So many ways to say thank you
I am certain that you know when to say thank you. You’re a polite person. You were raised with good manners. Someone holds the door for you? Thank you. Someone in line sees you’re in a really big rush so they step aside; they’ve got plenty of time? Thank you. Thank you, other driver, for waving me on. Thank you, other passenger, for moving your feet as I pass by to get to my seat. Saying thank you greases the skids, making social interactions far more pleasant overall. Your day goes more smoothly when you give – and receive – a genuine, even if it seems insignificant, thank you.
But you can take your thanks far beyond good manners and, in the process, make yourself a more realistic and happier person. Start with yourself. Let me explain. For me, my first thought of the day is usually, “Thank you for a good night’s sleep,” when it’s true. To be clear, I don’t always start this way because it isn’t always true. Sometimes I wake in the middle of the night and cannot fall back asleep. I have a few strategies when I sleep poorly but I typically struggle through the following day, just the same. But one of my strategies is recognizing when I do wake up rested after a good sleep. On those mornings, I say Thank you. It doesn’t happen every morning – I’m being realistic – but when it does, I appreciate it – I’m happier for that.
Here’s a next-level example. I have several loved ones in my orbit who are managing cancer diagnoses right now and all the crap that goes with it – surgeries, expensive drugs, nasty side effects, pain, disfiguration, and sorting out all the feelings and emotions that go with it for themselves and those who love them. This one’s so easy. Thank you for showing me what I’m not dealing with (realistic), thank you for the chance to be a friend, letting me love them and be a listener and offer help in any way I can (happier), thank you for reminding me that I, like everyone, am mortal (realistic, again).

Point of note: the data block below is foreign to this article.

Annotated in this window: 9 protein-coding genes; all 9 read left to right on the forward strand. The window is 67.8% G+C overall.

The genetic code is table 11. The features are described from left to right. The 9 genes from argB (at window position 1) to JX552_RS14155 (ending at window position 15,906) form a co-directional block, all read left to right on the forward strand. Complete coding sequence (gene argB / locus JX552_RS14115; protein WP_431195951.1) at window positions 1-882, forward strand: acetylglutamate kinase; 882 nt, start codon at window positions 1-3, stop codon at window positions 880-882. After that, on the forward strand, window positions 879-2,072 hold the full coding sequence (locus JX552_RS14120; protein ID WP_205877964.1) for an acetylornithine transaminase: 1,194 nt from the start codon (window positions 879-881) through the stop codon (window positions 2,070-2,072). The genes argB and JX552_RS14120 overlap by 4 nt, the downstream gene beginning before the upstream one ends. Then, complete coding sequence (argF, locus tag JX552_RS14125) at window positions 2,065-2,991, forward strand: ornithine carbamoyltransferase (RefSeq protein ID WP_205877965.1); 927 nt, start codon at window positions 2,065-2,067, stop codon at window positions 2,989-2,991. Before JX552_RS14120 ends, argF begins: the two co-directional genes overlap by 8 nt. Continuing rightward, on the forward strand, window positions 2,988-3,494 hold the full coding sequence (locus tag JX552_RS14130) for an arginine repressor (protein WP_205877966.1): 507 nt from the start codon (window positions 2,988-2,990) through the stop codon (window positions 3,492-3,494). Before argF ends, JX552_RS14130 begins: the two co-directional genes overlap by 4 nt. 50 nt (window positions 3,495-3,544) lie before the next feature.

With practice, this becomes a lot like metta, the lovingkindness meditation practice that is most simply expressed this way: May I be happy. May I be well. May I be safe. May I be peaceful and at ease. We practice metta first on ourselves (my good night’s sleep), then on our friends and loved ones – May you be happy. May you be well. May you be safe. May you be peaceful and at ease. (My loved ones who have cancer today.)
Then you move farther out, to the community around you and then to people who are hard for you, the ones you don’t like, and then to the whole world. You may say thank you for the people you don’t even know who live in the neighborhood you live in because you like your neighborhood. You may say thank you to the people who challenge you because it gives you a chance to reflect on your own prejudices and limitations, to do better, to improve.
With awareness, you can find ways to be thankful for all the things you experience, the easy and hard, the so-called good and so-called bad, the individual and the collective. Realistic. With practice, you will begin to understand that you are both of these things. Happy.
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